Advertisement

Non-farm Sector Growth and Female Empowerment in Bangladesh

  • Minhaj Mahmud
  • Keijiro Otsuka
  • Yasuyuki Sawada
  • Mari Tanaka
  • Tomomi Tanaka
Chapter

Abstract

In this chapter, using a nationally representative panel data set covering the years 1988 to 2008, we investigate the role of non-farm sector growth in facilitating female labor force participation and educational attainment. Our results indicate that the proportion of village non-farm labor force participation is positively associated with female school enrollment as well as other indicators of women empowerment such as marriage and fertility. Looking at the broader set of non-farm occupations from household data, we find that an additional year of education is associated with a 0.17 unit increase in the labor force participation in the non-farm sector and with a 7.5% reduction in the number of childbirths.

References

  1. Abadian, S. 1996. Women’s Autonomy and Its Impact on Fertility. World Development 24 (12): 1793–1809.CrossRefGoogle Scholar
  2. Alam, S. 2012. The Effect of Gender-Based Returns to Borrowing on Intra-Household Resource Allocation in Rural Bangladesh. World Development 40 (6): 1164–1180.CrossRefGoogle Scholar
  3. Amin, S., I. Diamond, R.T. Naved, and M. Newby. 1998. Transition to Adulthood of Female Garment-Factory Workers in Bangladesh. Studies in Family Planning 29 (2): 185–200.CrossRefGoogle Scholar
  4. Amin, M.N., and T. Sonobe. 2014. The Success of the Industrial Development Policy in the Pharmaceutical Industry in Bangladesh. In State Building and Development, ed. K. Otsuka and T. Shiraishi. New York: Taylor and Francis Group.Google Scholar
  5. Anderson, S., and M. Eswaran. 2009. What Determines Female Autonomy? Evidence from Bangladesh. Journal of Development Economics 90 (2): 179–191.CrossRefGoogle Scholar
  6. Estudillo, J.P., T. Matsumoto, H.C.Z. Uddin, N.S. Kumanayake, and K. Otsuka. 2013. Labor Markets, Occupational Choice, and Rural Poverty in Selected Countries in Asia and Sub-Saharan Africa. Background Paper for the World Development Report. Washington, DC: World Bank.Google Scholar
  7. Estudillo, J.P., Y. Sawada, and K. Otsuka. 2009. The Changing Determinants of Schooling Investments: Evidence from Villages in the Philippines, 1985–89 and 2002–04. Journal of Development Studies 45 (3): 391–411.CrossRefGoogle Scholar
  8. Field, E., and A. Ambrus. 2008. Early Marriage, Age of Menarche, and Female Schooling Attainment in Bangladesh. Journal of Political Economy 116 (5): 881–930.CrossRefGoogle Scholar
  9. Hahn, Y., A. Islam K. Nuzhat, R. Smyth, and H. Yang. 2016. Education, Marriage and Fertility: Long-Term Evidence from a Female Stipend Program in Bangladesh. Economic Development and Cultural Change, forthcoming.Google Scholar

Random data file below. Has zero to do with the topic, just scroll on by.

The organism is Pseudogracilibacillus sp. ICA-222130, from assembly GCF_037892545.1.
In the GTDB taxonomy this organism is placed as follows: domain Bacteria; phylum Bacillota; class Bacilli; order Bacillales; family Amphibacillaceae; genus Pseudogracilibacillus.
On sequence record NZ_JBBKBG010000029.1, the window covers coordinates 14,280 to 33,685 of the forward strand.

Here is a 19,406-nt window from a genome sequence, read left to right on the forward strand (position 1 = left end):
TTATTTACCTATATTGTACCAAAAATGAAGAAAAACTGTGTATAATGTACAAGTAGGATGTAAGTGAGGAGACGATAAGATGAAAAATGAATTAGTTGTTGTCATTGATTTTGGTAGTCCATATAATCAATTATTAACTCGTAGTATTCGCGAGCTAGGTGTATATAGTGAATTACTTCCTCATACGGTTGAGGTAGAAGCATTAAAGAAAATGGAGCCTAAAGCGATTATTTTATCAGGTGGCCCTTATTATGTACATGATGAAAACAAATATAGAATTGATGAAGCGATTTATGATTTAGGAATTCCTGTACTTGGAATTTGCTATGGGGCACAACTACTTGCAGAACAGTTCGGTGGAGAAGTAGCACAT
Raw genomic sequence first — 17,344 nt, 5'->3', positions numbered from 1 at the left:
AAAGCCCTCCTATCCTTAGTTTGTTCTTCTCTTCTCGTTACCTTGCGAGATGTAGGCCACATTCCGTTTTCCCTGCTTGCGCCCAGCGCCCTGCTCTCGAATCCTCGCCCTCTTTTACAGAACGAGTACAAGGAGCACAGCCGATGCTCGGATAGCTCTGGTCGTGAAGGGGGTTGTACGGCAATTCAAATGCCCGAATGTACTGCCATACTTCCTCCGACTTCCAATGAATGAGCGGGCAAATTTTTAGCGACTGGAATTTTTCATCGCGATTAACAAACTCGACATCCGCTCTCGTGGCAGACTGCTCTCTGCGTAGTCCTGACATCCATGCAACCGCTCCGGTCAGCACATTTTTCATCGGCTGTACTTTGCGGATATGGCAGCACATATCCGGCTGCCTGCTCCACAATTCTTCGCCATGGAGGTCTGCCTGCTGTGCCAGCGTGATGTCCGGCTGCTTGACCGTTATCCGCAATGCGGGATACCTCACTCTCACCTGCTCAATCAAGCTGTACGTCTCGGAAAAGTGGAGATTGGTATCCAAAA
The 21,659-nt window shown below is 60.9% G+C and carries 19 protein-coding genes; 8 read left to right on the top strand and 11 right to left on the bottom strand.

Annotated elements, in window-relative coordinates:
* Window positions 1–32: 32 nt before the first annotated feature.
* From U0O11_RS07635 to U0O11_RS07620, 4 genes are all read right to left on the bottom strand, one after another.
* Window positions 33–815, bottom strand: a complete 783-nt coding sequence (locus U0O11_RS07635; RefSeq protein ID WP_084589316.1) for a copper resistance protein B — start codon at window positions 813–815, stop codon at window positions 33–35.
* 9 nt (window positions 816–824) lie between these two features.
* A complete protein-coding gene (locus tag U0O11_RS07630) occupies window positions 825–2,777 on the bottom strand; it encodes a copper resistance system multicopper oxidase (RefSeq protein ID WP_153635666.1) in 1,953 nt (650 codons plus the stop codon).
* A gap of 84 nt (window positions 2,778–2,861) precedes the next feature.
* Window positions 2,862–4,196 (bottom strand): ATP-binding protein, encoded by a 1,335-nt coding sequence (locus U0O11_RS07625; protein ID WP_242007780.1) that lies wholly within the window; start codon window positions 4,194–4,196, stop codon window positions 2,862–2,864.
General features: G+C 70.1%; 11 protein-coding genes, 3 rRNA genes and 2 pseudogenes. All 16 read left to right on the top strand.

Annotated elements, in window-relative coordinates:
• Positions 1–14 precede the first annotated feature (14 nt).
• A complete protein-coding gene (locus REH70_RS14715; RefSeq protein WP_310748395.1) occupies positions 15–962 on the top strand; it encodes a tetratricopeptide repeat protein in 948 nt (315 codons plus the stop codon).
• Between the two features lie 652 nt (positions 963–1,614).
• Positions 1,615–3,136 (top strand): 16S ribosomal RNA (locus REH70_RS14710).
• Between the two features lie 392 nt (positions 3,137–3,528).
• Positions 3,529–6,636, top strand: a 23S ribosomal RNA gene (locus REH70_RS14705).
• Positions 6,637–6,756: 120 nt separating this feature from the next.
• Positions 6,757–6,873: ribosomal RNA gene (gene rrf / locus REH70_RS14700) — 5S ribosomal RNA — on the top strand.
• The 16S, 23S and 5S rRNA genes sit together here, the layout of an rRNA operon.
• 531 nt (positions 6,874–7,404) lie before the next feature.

10. Hashemi, S.M., S.R. Schuler, and A.P. Riley. 1996. Rural Credit Programs and Women’s Empowerment in Bangladesh. World Development 24 (4): 635–653.CrossRefGoogle Scholar
  11. Heath, R., and A.M. Mobarak. 2015. Manufacturing Growth and the Lives of Bangladesh Women. Journal of Development Economics 115: 1–15.CrossRefGoogle Scholar
  12. Hossain, M., and A. Bayes. 2009. Rural Economy and Livelihoods Insights from Bangladesh. Dhaka, AH Development Publishing House.Google Scholar
  13. Kabeer, N., and S. Mahmud. 2004. Globalization, Gender and Poverty: Bangladesh Women Workers in Export and Local Market. Journal of International Development 16: 93–109.CrossRefGoogle Scholar
  14. Khandker, Shahidur, Mark Pitt, and Nobuhiko Fuwa. 2003. Subsidy to Promote Girls’ Secondary Education: The Female Stipend Program in Bangladesh. Mimeo. Washington, DC: World Bank.Google Scholar
  15. La Ferrara, E., A. Chong, and S. Duryea. 2012. Soap Operas and Fertility: Evidence from Brazil. American Economic Journal: Applied Economics 4 (4): 1–31.Google Scholar
  16. Mahmud, S., N.M. Shah, and S. Becker. 2012. Measurement of Women’s Empowerment in Rural Bangladesh. World Development 40 (3): 610–619.CrossRefGoogle Scholar
  17. Mottaleb, K.A., and T. Sonobe. 2011. An Inquiry Into the Rapid Growth of the Garment Industry in Bangladesh. Economic Development and Cultural Change 60 (1): 67–89.CrossRefGoogle Scholar
  18. Osmani, L.N.K. 2007. A Breakthrough in Women’s Bargaining Power: The Impact of Microcredit. Journal of International Development 19 (5): 695–716.CrossRefGoogle Scholar
  19. Pitt, M.M., and S.R. Khandker. 1998. The Impact of Group-Based Credit Programs on Poor Households in Bangladesh: Does the Gender of Participants Matter? Journal of Political Economy 106 (5): 958–996.CrossRefGoogle Scholar
  20. Pitt, M.M., S.R. Khandker, and J. Cartwright. 2006. Empowering Women with Micro Finance: Evidence from Bangladesh. Economic Development and Cultural Change 54 (4): 791–831.CrossRefGoogle Scholar
  21. Rhee, Y.W. 1990. The Catalyst Model of Development: Lessons from Bangladesh’s Success with Garment Exports. World Development 18 (2): 333–346.CrossRefGoogle Scholar
  22. United Nations. 2014. The Millennium Development Goals Report. New York: United Nations.Google Scholar
  23. World Bank. 2012. World Development Report. Washington, DC: World Bank.Google Scholar

Copyright information

© The Author(s) 2018

Authors and Affiliations

  • Minhaj Mahmud
    • 1
  • Keijiro Otsuka
    • 2
  • Yasuyuki Sawada
    • 3
  • Mari Tanaka
    • 4
  • Tomomi Tanaka
    • 5
  1. 1.Bangladesh Institute of Development StudiesDhakaBangladesh
  2. 2.Kobe UniversityKobeJapan
  3. 3.University of TokyoTokyoJapan
  4. 4.Hitotsubashi UniversityTokyoJapan
  5. 5.National Graduate Institute for Policy StudiesTokyoJapan

Personalised recommendations